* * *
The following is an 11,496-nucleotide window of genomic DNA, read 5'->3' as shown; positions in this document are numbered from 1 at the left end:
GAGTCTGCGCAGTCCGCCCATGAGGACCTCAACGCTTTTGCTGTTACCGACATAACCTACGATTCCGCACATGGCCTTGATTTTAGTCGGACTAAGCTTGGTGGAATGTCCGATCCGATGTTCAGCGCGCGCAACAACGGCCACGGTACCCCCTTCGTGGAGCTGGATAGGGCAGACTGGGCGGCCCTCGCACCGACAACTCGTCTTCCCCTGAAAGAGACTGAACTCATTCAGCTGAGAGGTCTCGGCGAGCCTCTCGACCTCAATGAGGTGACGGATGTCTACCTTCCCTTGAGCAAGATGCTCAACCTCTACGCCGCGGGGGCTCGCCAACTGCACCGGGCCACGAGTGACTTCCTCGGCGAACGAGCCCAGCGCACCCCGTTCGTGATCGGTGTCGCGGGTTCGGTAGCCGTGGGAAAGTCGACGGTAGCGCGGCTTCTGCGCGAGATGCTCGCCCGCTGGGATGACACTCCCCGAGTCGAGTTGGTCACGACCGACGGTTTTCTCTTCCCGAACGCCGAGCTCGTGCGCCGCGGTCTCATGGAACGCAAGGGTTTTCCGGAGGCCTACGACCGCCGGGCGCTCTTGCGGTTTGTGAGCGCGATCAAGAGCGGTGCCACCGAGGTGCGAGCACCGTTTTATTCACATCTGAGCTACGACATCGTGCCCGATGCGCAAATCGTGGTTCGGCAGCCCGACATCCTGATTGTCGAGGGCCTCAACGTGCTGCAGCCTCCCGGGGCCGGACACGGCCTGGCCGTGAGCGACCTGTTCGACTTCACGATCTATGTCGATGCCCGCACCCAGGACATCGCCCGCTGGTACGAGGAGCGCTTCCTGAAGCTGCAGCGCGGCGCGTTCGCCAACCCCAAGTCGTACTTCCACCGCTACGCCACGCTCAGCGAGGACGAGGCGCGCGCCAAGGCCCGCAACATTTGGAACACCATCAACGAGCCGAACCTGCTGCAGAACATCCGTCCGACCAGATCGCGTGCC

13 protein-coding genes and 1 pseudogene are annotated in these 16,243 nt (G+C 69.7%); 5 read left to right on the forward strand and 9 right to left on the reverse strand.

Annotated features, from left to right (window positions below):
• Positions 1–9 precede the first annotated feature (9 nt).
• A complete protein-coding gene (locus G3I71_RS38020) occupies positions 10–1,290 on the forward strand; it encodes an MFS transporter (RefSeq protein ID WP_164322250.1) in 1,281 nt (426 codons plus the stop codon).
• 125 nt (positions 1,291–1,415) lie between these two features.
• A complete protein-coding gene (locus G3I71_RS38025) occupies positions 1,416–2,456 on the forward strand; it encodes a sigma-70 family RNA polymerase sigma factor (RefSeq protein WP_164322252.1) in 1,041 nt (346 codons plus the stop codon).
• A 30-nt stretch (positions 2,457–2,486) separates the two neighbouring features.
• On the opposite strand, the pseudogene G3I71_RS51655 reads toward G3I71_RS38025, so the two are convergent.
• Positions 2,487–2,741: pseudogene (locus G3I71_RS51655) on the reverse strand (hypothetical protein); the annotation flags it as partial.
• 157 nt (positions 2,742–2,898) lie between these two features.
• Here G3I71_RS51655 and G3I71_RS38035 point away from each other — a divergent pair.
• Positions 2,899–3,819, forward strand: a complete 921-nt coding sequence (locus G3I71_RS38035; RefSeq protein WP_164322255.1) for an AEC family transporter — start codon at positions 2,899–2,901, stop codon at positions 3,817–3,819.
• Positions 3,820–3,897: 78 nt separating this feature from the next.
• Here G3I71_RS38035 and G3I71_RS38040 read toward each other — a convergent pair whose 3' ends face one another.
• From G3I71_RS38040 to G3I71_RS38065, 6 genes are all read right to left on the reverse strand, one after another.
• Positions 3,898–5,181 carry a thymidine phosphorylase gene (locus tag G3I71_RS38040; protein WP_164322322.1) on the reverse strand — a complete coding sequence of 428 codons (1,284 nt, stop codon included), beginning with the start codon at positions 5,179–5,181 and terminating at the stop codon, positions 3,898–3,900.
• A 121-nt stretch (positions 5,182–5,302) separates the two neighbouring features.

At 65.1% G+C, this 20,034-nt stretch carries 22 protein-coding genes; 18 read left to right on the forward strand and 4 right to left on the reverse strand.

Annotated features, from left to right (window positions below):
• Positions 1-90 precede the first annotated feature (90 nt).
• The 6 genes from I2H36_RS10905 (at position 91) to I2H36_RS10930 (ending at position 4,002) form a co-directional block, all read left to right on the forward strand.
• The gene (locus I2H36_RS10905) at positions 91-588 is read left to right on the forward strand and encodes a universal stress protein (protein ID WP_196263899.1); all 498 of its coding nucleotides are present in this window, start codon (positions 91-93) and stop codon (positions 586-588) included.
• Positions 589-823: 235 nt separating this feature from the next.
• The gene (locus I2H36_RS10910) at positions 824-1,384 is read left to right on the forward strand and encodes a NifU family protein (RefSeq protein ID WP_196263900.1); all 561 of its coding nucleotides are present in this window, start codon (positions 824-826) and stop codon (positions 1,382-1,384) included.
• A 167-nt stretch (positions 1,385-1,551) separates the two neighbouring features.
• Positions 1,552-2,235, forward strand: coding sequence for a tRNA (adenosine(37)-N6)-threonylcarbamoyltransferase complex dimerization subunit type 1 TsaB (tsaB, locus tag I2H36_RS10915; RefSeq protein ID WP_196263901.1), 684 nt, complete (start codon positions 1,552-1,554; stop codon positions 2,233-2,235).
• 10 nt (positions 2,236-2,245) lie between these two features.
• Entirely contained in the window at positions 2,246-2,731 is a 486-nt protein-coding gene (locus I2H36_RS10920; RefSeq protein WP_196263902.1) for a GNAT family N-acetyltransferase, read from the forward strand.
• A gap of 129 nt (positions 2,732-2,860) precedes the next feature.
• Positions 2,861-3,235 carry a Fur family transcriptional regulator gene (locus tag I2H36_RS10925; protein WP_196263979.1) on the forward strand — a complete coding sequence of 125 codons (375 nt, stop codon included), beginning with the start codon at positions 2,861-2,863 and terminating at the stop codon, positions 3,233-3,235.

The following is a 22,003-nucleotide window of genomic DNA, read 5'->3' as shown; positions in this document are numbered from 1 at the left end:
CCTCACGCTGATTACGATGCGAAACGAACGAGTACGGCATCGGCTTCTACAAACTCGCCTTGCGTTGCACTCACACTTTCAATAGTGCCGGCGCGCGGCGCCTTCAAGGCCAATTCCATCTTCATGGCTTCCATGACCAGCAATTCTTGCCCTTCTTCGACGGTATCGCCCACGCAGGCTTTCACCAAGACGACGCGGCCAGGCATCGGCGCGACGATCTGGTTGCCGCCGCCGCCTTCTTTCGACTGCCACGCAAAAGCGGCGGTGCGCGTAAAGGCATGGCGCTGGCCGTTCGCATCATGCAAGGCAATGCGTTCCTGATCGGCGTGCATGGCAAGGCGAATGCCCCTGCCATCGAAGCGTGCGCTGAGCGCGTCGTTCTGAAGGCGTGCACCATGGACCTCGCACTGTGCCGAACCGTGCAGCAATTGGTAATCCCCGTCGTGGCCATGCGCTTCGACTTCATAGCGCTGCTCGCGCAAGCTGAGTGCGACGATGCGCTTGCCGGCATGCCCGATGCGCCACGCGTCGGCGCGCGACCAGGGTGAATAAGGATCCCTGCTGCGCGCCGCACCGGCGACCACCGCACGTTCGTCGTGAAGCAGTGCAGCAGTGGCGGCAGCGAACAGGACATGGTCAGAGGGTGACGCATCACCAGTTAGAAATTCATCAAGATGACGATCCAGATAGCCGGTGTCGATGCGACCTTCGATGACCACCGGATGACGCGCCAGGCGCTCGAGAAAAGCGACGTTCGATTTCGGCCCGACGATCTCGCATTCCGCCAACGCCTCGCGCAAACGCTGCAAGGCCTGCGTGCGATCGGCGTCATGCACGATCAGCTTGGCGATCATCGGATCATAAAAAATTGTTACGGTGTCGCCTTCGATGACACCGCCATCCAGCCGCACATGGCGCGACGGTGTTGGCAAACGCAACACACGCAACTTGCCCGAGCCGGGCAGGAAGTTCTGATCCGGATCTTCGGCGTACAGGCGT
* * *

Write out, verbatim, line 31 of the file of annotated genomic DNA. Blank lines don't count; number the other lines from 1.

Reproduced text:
• A gap of 129 nt (positions 2,732-2,860) precedes the next feature.